Posted by: Rob Viens | February 9, 2014

Meandering Through the Straits of Magellan

On the 26th of January the Beagle entered the Straits of Magellan. It would not be the last time Darwin saw the east coast of South America, but that day would be coming soon.

The straits are one of the more prominent features named after the famous Portuguese explorer, however, it is hard to throw a rock in coastal Patagonia and Tierra del Fuego and not find a place that Magellan didn’t touch in some way. Darwin was always acutely aware of those that came before him (being an avid reader) and he pondered Magellan’s first trip through the straits as he made his own first trip through the passage:

“Came to an anchor in St Gregory Bay; these days we have beaten against strong Westerly gales. — the tide here rises between 40 & 50 feet & runs at the rate of between 5 & 6 miles per hour. Who can wonder at the dread of the early navigators of these Straits?” (Jan 29)

Although the strait generally makes for a safer route to the Pacific (compared to Drake Passage to the south – see “A More Disagreeable Way of Spending Time”), it is not devoid of hazards. As Darwin points out the tides can be quite extreme in the eastern end of the straits, and the winds can be very strong as they pass through the gap.  In places they are only a little over 1 mile (~2 km) wide – combined with other factors this can make navigation difficult.

Straits of Magellan (from Wikipedia Commons – click for a larger image)

Map of the Straits of Magellan

The straits mark the southern end of the South American mainland – with islands of Tierra del Fuego forming the land to the south. Magellan was the first European to “discover” the 570-km-long passage, and since it was on All Saints Day (Nov 1) 1520, he named it the Straits of All Saints (Estrecho de Todos los Santos). However, after the survivors of Magellan’s voyage returned to Spain, King Charles V began calling it the Straits of Magellan, and the name stuck. The first real accurate mapping of the straits was actually done on the first Beagle voyage by Phillip Parker King. FitzRoy was here to fill in some of the details.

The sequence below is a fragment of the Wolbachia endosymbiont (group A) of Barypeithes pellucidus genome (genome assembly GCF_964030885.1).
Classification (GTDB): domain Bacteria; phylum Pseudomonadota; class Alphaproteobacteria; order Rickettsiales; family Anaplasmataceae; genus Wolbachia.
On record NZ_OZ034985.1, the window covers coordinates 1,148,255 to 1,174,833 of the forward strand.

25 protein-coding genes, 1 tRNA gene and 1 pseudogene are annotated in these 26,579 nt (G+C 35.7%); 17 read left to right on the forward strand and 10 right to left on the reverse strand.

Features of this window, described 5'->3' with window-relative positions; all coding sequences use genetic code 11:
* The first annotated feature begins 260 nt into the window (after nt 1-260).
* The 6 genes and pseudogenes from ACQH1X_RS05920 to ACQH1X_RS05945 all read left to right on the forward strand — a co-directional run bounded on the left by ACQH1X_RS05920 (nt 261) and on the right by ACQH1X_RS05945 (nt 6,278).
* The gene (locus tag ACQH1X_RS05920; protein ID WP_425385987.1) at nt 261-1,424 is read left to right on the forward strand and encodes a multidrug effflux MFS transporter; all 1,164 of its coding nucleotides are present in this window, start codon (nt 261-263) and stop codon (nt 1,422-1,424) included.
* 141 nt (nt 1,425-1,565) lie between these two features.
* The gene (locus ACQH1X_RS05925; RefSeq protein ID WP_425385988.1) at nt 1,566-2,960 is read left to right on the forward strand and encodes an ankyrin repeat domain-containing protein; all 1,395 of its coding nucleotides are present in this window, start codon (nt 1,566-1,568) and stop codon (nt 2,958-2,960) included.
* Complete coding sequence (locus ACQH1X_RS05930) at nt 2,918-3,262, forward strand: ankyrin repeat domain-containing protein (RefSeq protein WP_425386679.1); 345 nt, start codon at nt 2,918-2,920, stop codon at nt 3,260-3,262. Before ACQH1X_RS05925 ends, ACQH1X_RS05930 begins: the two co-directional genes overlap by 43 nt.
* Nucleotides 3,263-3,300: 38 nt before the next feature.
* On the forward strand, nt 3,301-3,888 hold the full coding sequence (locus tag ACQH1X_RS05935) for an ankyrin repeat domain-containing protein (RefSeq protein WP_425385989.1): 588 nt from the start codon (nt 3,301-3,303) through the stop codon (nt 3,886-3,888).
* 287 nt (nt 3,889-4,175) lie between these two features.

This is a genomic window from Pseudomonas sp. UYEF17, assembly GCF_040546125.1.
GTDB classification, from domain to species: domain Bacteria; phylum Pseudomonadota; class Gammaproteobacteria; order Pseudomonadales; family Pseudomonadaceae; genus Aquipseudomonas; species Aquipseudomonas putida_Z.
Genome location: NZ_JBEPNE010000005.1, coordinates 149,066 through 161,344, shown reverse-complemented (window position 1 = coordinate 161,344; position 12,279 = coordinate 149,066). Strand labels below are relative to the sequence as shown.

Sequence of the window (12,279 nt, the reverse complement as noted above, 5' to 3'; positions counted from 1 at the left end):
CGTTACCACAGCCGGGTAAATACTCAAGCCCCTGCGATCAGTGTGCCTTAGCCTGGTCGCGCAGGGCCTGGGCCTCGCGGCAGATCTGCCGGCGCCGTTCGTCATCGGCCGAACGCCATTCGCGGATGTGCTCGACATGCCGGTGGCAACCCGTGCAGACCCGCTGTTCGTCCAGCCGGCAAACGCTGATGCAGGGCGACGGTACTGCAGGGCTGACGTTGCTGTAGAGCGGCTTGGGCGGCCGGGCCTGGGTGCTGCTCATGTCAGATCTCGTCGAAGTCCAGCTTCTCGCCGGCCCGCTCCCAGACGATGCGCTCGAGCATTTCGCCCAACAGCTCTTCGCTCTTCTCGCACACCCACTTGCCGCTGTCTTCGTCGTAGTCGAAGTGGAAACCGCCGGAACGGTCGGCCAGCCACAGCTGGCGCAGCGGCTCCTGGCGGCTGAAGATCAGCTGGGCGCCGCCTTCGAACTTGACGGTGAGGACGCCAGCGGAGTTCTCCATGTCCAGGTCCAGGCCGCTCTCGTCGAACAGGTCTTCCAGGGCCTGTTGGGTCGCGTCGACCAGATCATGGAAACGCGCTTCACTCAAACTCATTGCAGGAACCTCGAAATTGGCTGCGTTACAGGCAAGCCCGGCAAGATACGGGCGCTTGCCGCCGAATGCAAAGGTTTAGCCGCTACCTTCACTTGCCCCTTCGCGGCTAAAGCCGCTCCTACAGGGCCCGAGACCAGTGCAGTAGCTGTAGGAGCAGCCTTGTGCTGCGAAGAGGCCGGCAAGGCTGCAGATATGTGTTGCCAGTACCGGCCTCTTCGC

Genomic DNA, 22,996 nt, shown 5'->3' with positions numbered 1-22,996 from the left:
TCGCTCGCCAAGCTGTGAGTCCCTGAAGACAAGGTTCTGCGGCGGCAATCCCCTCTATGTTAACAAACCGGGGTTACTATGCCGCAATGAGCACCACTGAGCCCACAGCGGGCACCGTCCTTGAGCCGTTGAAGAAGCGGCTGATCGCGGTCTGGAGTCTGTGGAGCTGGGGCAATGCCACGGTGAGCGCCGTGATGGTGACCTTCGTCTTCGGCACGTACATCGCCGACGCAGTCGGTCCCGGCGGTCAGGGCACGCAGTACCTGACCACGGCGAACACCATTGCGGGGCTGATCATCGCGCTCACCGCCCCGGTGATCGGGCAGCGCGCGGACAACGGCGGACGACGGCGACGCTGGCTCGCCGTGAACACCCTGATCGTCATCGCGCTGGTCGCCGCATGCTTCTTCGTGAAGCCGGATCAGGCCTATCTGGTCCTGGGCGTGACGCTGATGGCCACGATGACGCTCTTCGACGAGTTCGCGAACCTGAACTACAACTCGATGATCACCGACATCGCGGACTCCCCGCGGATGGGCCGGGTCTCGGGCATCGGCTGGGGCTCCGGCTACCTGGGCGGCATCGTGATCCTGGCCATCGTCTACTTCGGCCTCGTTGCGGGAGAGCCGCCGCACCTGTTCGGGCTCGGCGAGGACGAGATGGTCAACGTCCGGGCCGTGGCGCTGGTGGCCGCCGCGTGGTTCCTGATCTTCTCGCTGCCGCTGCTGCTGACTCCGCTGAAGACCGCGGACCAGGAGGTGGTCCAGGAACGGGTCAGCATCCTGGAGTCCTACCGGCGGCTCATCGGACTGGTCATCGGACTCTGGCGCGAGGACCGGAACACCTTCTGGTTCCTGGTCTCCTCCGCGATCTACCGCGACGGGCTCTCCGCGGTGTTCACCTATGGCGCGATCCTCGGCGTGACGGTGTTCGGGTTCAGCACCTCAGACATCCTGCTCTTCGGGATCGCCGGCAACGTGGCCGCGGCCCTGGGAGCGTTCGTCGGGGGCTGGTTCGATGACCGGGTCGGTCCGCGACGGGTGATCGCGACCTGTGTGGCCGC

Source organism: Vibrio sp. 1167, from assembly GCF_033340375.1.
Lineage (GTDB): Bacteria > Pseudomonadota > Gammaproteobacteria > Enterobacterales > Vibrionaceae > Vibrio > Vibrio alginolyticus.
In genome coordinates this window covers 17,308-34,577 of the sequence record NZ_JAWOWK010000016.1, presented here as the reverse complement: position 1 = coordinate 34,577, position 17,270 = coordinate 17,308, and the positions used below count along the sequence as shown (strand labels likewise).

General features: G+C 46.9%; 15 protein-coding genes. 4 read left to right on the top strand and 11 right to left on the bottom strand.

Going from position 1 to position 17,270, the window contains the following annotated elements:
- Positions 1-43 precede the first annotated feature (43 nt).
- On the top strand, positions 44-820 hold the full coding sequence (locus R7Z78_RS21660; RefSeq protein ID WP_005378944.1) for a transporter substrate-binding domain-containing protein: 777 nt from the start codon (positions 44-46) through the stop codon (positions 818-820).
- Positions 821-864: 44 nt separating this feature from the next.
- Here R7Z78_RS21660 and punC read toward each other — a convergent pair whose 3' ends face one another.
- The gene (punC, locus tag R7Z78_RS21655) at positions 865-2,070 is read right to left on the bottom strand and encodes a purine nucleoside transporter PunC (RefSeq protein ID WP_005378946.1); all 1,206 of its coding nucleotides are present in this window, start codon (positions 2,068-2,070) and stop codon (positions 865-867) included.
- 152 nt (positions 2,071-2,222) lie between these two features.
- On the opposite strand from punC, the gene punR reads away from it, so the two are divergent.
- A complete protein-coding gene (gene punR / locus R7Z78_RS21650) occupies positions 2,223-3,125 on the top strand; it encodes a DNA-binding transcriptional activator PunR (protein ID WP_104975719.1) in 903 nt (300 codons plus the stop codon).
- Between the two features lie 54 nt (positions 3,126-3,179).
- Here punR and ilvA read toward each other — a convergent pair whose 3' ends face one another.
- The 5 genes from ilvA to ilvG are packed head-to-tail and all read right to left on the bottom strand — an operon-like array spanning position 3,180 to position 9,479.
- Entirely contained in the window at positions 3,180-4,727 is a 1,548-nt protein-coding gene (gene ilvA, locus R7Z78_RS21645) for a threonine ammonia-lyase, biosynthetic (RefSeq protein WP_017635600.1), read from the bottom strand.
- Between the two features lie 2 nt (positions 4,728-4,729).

For the first few days in the straits Darwin describes his encounters with the local people, who he referes to as the Toldos.  I believe these are more accurately the Tehuelche people, whom Magellan referred to as the Patagons (see Ringing in the New Year in Tehuelche Territory). I’ll let Darwin describe his initial impressions:

“On shore there were the Toldos of a large tribe of Patagonian Indians. — Went on shore with the Captain & met with a very kind reception. These Indians have such constant communication with the Sealers, that they are half civilized. — they talk a good deal of Spanish & some English. Their appearance is however rather wild. — they are all clothed in large mantles of the Guanaco, & their long hair streams about their faces. — They resemble in their countenance the Indians with Rosas, but are much more painted; many with their whole faces red, & brought to a point on the chin, others black. — One man was ringed & dotted with white like a Fuegian. — The average height appeared to be more than six feet; the horses who carried these large men were small & ill fitted for their work. When we returned to the boat, a great number of Indians got in; it was a very tedious & difficult operation to clear the boat; The Captain promised to take three on board, & every one seemed determined to be one of them. — At last we reached the ship with our three guests. — At tea they behaved quite like gentlemen, used a knife & fork & helped themselves with a spoon. — Nothing was so much relished as Sugar. They felt the motion & were therefore landed.” (Jan 29)

Patagonian at Gregory Bay by Conrad Martens

Patagonian by Conrad Martens

“A large party went on shore to barter for mantles. &c. The whole population of the Toldos were arranged on a bank, having brought with them Guanaco skins, ostrich feathers &c &c. The first demand was for fire-arms & of course not giving them these, tobacco was the next; indeed knives, axes &c were of no esteem in comparison to tobacco. — It was an amusing scene & it was impossible not to like these mis-named giants, they were so throughily good-humoured & unsuspecting. — An old woman, well known by the name of Santa Maria, recognized Mr Rowlett as belonging formerly to the Adventure & as having seen him a year & a half ago at the R. Negro, to which place a part of this tribe had then gone to barter their goods. Our semi-civilized friends expressed great anxiety for the ship to return & one old man wanted to accompany us. — Got under weigh & beat up to Elizabeth island & there came to an anchor. Some Patagonians near Peckets harbor made three large fires, as did also the Fuegians on the more distant Southern shore. — Which signs of their proximity we are sorry to see.” (Jan 30)

“The Ship came to an anchor in Shoal Harbor; but it was found inconvenient; she then doubled Cape Negro & again anchored in Lando Bay. — The boats were lowered & a party went on shore. — no good water could be found.” (Jan 31)

Next stop – the delightful Port Famine… (RJV)



  1. […] was feared even before Magellan’s famous voyage in 1520 and Darwin’s passage through it on the Beagle – navigators detested its stiff westerlies and viscous currents. But over time its reputation has […]

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